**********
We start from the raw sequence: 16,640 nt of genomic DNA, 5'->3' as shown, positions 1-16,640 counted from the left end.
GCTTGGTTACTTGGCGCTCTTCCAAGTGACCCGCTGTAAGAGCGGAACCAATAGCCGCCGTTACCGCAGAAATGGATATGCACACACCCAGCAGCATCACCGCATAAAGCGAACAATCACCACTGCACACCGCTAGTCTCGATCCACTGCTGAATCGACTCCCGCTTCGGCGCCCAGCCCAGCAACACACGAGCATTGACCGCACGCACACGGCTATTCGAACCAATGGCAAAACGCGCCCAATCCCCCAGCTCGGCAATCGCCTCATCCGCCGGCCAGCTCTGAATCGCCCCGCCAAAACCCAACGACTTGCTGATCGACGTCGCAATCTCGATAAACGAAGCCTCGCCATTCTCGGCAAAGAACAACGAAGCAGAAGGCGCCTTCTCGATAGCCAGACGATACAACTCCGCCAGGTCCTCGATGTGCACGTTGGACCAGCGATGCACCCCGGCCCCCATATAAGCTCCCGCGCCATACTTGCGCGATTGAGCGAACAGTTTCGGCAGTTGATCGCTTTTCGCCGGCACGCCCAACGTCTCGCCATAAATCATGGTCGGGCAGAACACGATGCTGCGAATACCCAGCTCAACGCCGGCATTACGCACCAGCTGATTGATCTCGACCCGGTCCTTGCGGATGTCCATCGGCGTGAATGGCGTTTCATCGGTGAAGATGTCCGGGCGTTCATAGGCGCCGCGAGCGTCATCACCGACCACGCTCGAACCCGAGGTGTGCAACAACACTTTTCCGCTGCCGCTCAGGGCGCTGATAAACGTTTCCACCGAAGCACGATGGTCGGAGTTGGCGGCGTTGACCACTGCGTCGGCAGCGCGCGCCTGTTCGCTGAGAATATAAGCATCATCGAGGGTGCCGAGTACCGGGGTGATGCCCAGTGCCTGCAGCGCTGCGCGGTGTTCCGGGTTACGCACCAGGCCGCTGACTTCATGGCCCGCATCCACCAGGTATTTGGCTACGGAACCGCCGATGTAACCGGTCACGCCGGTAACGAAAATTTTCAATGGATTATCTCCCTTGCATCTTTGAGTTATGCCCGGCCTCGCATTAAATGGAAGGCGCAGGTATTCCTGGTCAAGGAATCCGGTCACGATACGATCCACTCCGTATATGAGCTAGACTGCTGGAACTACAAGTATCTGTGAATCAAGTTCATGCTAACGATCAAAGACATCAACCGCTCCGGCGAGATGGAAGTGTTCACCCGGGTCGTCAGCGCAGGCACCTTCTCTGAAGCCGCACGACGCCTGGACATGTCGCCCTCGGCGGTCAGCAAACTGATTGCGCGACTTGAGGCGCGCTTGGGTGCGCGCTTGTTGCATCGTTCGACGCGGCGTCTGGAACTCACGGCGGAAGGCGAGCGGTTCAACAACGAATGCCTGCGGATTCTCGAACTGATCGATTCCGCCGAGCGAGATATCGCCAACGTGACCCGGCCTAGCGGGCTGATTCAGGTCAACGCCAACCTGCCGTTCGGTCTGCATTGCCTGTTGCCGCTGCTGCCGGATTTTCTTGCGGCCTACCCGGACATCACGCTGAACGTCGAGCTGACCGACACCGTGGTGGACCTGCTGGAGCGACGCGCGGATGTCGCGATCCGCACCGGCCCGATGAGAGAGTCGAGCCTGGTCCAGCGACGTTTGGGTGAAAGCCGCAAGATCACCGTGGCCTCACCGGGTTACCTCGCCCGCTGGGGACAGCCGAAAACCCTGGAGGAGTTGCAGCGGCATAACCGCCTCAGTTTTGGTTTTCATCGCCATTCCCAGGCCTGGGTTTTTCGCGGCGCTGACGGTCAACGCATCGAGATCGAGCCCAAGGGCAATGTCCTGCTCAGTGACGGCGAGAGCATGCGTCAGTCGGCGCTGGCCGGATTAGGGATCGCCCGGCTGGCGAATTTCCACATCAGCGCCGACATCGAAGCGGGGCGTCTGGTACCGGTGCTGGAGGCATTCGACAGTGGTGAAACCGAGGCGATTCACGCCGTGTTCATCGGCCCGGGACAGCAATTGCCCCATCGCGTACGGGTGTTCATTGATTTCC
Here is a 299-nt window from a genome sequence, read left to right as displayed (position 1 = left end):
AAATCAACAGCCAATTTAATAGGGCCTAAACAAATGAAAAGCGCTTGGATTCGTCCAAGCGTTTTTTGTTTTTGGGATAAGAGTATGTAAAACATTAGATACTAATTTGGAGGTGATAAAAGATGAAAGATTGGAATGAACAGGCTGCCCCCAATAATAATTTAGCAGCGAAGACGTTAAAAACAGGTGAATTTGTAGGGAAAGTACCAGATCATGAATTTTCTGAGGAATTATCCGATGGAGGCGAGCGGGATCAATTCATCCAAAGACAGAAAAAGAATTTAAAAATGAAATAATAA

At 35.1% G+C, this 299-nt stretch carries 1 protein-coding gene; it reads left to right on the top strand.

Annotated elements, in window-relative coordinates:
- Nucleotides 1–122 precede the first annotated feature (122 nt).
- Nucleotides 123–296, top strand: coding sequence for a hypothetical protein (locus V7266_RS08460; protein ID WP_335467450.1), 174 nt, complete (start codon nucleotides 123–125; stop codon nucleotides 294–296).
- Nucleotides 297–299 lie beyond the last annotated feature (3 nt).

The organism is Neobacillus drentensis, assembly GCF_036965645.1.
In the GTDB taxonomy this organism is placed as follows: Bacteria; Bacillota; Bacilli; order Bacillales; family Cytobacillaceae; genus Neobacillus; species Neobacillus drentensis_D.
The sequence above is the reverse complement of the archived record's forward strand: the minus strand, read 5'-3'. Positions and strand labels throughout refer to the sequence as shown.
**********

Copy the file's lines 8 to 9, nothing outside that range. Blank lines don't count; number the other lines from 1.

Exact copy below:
- Nucleotides 123–296, top strand: coding sequence for a hypothetical protein (locus V7266_RS08460; protein ID WP_335467450.1), 174 nt, complete (start codon nucleotides 123–125; stop codon nucleotides 294–296).
- Nucleotides 297–299 lie beyond the last annotated feature (3 nt).